Stay aware to prevent senior fraud
Heartless scammers steal $36 billion from American seniors every year.
They prey on older adults because they’re more likely to have savings and are more vulnerable to high-pressure tactics.
Common scams targeting seniors include calls from fake IRS and fake Medicare representatives, people pretending to be contractors who repair houses, or fraudsters selling fake or predatory financial products.
The best protection against senior fraud is to be aware of top scams and help your older adult understand the red flags to watch out for.
But busy family caregivers can’t possibly keep up with the latest tricks that fraudsters are using.
We found a helpful free solution that you can trust, the AARP Fraud Watch Network.
We explain what the Fraud Watch Network is and how their Watchdog emails protect your older adult (and you) from scammers.
Get all the senior fraud information you need in one place
The AARP Fraud Watch Network is a trustworthy place to get helpful information on scams targeting seniors – and all their information is available for free.
Today’s thieves use both old and new technology to steal from older adults so the Fraud Watch Network covers a wide range of scams.
Useful tips range from avoiding Medicare scams to staying safe on social media – and everything in between.
The Fraud Watch Network even has a scam-tracking map (click the “Search Existing Scams” tab to see the map) so you can check your local area for scams.
Free email newsletter alerts you to the latest scams targeting seniors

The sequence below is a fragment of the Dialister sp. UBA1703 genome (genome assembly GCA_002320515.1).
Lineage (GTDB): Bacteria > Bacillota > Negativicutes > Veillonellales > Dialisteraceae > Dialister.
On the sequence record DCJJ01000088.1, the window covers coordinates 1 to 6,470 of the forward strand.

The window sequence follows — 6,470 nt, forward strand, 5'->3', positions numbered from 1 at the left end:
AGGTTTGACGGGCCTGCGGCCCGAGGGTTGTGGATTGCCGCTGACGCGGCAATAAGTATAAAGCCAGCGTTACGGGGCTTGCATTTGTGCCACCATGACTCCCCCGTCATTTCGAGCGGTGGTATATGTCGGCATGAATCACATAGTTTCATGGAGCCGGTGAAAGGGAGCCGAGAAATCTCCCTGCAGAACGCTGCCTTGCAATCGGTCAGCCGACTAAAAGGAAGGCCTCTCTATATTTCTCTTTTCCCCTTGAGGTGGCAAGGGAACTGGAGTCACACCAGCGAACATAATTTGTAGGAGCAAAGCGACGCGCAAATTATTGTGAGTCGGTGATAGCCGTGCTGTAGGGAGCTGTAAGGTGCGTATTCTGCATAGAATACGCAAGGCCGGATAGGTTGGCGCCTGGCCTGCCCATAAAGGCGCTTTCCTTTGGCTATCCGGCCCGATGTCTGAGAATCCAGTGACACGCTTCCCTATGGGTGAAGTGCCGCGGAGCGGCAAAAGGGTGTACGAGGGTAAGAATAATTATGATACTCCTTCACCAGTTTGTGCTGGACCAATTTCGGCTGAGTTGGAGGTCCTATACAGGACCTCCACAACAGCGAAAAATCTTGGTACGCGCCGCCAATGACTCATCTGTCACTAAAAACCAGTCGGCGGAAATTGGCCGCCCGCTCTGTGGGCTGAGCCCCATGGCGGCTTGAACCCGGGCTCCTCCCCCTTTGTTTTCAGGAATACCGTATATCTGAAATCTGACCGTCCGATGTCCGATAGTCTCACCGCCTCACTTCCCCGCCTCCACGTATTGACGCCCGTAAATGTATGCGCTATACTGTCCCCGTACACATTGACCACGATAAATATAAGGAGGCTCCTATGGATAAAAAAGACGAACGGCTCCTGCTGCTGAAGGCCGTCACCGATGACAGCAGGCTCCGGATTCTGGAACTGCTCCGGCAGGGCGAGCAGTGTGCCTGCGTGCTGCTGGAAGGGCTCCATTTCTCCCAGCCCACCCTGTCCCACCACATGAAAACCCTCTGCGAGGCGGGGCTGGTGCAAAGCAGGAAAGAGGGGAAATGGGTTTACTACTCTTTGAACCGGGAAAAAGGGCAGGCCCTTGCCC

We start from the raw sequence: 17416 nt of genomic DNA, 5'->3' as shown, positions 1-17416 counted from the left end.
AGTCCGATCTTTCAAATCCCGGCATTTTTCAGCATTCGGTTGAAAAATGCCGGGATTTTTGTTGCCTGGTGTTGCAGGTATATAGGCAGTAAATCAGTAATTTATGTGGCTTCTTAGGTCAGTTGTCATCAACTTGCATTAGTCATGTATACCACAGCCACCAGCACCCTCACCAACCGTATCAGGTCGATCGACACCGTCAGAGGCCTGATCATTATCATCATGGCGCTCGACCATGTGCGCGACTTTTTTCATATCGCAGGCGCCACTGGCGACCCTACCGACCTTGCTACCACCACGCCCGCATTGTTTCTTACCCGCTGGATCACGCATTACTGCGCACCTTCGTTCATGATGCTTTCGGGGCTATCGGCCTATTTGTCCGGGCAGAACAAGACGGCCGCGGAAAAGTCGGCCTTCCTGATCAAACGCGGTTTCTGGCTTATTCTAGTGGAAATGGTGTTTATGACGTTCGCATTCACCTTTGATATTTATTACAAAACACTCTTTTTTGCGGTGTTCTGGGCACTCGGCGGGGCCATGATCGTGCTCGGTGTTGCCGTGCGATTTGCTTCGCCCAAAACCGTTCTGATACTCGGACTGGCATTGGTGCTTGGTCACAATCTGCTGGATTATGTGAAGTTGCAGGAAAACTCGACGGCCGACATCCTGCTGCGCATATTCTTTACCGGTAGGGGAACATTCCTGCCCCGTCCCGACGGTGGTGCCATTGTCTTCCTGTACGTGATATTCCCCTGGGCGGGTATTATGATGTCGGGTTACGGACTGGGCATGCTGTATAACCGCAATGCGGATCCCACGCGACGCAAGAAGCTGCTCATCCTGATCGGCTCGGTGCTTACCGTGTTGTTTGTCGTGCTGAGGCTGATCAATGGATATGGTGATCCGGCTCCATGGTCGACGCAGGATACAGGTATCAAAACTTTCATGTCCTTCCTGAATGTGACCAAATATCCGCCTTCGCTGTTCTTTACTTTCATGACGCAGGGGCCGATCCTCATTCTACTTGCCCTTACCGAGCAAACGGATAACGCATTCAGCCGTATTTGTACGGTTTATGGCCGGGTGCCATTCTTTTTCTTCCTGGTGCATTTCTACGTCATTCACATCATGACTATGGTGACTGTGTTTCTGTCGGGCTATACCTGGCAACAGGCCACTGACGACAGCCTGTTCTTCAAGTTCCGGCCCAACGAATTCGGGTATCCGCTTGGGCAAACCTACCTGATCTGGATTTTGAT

Our favorite feature is the AARP Watchdog emails.
Signing up for this free email newsletter means that AARP will alert you to the latest scams.
Getting these occasional emails is a low-effort way to stay up-to-date on new fraudster tricks. It helps you be more proactive and take steps to protect your older adult when needed.
Find out about changes that create opportunities for new scams
For example, this Watchdog email shown below explains that there’s a new IRS program that’s using private debt collection agencies to collect on overdue tax accounts.
It tells us this is important to know because this change lets scammers take advantage of people’s confusion about a new program.
The email is brief and has clearly marked sections to tell you what the issue is, what you really need to know, and what you should do about it.
For example, if your older adult has no tax debt, you probably don’t need to do anything about it. But if they do have tax debt, you could let them know about the red flags that mean a fraudulent collector is trying to scam them.
Example of an AARP Watchdog fraud alert email
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By DailyCaring Editorial Team
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